Life is sweet in Soller
Published in the Majorca Daily Bulletin
Tuesday 1st September 2015
Photographs by Rachel Fox
So many ex pats miss their favourite sweets and chocolates when they relocate. They fantasise about Cadburys chocolate and sherbet lemons and bring bags back when they visit the UK . Our local Majorcan friends think we are mad because they firmly believe they have the best chocolatiers and sweet makers in the world right here. The bakeries of Soller rival any French patisseries or the Patisserie Valerie chain that we love in London . The cakes and desserts are such in Soller that every Sunday you see queues of people form outside the bakers to collect the industrial sized cakes and pastries that are bought as pudding after Sunday lunch. The giant sized ensaimadas stuffed with custard, chocolate or cream is a firm favourite and the crème brulee version is kept for special occasions.
Behind the doors of the bakeries in the heart of Soller are many stories of the days when Soller was the centre of the Majorcan universe as makers of the finest chocolate. I was in pursuit of a story about these rival chocolate factories this week and it took me to the Lluna and four other locations in the heart of our City. The story starts with the returners from Puerto Rico who came back to Soller around 1900 after going off to the Spanish colonies when the orange harvests failed in the Soller Valley . These young men learned many skills and acquired new tastes while they lived in the Americas and brought them back with them to Soller. Chocolate was one of the tastes that they were convinced would sell to the sweet tooth of the Majorcan people. Except that it didn’t quite work out that way and the chocolate boys had to enlist the help of the medical profession. The Drs in the US claimed medicinal benefits for chocolate especially in the feel good endorphins that it was supposed to release. Soller people were suspicious of this new taste and it was only after the Dr’s explained that it was ‘good for your mood’ – in other words equivalent to Prozac that people started to taste it. After that there was no going back and between 1900 and 1960 there were five chocolate factories in Soller, the last one actually closed in 1980.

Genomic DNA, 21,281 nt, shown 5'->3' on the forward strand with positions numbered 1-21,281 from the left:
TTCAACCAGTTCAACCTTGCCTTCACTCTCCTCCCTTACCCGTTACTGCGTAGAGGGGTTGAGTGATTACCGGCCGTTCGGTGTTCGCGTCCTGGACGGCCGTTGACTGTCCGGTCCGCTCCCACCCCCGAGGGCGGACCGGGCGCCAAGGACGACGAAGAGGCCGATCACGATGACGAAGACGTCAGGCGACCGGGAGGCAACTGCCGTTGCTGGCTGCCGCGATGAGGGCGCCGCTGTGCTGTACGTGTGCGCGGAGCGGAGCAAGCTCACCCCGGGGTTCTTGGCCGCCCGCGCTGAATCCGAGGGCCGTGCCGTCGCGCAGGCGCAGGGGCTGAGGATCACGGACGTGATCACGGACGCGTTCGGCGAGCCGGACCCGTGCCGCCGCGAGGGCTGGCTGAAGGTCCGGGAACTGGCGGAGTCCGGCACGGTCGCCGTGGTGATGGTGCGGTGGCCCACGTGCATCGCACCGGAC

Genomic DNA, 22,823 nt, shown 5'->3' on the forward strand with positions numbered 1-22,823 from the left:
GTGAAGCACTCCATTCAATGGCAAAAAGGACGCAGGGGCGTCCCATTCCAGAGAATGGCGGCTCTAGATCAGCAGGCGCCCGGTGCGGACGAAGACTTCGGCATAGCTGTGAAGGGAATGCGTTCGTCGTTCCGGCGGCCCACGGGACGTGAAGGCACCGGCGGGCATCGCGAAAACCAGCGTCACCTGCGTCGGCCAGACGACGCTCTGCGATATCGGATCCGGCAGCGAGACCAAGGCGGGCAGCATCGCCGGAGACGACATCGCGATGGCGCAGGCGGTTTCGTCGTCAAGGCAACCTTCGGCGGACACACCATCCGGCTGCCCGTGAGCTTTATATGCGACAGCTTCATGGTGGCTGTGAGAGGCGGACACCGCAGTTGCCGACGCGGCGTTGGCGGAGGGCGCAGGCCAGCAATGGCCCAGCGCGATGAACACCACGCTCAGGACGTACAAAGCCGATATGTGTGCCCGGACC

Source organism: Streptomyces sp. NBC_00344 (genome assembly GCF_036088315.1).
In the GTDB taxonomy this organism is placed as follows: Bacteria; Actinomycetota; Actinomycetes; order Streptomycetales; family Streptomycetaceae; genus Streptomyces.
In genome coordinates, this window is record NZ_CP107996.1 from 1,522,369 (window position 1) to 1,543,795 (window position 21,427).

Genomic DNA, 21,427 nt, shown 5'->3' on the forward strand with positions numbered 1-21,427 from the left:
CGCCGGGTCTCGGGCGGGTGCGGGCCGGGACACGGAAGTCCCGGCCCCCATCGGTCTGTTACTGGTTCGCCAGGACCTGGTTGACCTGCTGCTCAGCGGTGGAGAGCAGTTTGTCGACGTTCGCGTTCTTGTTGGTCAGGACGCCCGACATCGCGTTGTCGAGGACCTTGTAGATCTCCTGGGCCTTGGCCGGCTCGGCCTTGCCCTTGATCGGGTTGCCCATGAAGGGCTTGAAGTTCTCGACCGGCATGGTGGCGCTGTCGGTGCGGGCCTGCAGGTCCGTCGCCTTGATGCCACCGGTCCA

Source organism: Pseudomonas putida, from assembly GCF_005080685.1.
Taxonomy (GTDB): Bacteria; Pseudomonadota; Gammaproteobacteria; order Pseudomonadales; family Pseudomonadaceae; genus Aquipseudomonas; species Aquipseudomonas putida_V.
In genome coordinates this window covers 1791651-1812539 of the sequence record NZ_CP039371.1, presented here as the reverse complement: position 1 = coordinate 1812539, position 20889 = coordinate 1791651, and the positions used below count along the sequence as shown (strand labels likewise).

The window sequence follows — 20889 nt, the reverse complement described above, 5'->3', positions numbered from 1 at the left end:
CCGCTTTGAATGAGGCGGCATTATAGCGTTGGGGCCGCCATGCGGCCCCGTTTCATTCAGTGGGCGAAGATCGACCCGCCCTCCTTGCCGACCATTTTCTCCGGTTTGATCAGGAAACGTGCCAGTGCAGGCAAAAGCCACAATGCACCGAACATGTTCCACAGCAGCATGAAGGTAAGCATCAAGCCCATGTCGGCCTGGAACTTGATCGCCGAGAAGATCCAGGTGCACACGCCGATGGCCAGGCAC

Lluna 36 is now a very fine restaurant but for 60 years it was the home of Chocolate Pina. Pep and Margerite Pina made the chocolate by hand and used the locally produced electricity of Soller to heat it to the required temperature. The machines were acquired over the years and the chocolate makers’ task grew a little easier. The chocolate produced in Soller was exported to the mainland and beyond and the reputation of Soller chocolate was held in high regard. At one time there were over 40 Artisan chocolate makers in Soller and French influences were added which brought nuts and nougat to the chocolate and kept them always ahead of their game.
Soller today is a vibrant small City in the heart of the Tramuntana range of mountains with its own horse shoe bay that takes it out to sea in the Port of Soller . It is a hard working place that welcomes tourists but it is not just a holiday destination. The Soller Valley at the turn of the century was a hive of industry with over 20 factories in full production each working 24 hours a day. The textile stories of Soller tell of this era and the contribution to the overall economy that this made. The oranges and olives were the chief export of the area but don’t underestimate the part played by silk, shoes, cotton, soap, olive oil, almonds, ice and chocolate.
The people that made Soller great in the past 100 years were the workers whose aspirations and vision were ahead of their time. The stories are only now beginning to emerge of the many businesses and brains that made this place unique. I have access to archives and information and am loving the stories and the people I find there.
‘Soller Shirley’ is on a personal mission to let a new generation appreciate what the Soller people of the past did to create this wonderful place that we live in today. The combination of hard work. Industry, culture, art and music are simply irresistible and why so many are choosing this place to relocate to. Anyone starting a business in Soller in 2017 has a very hard act to follow but there is ‘something in the water’ here – success follows innovative ideas and hard work.
As for the chocolate – the old tastes are still out there and can be found under the brand names of Pina, Joy, Stork, Deia, Cortes and Pastor. A mission for the autumn is to taste each one – will you join me?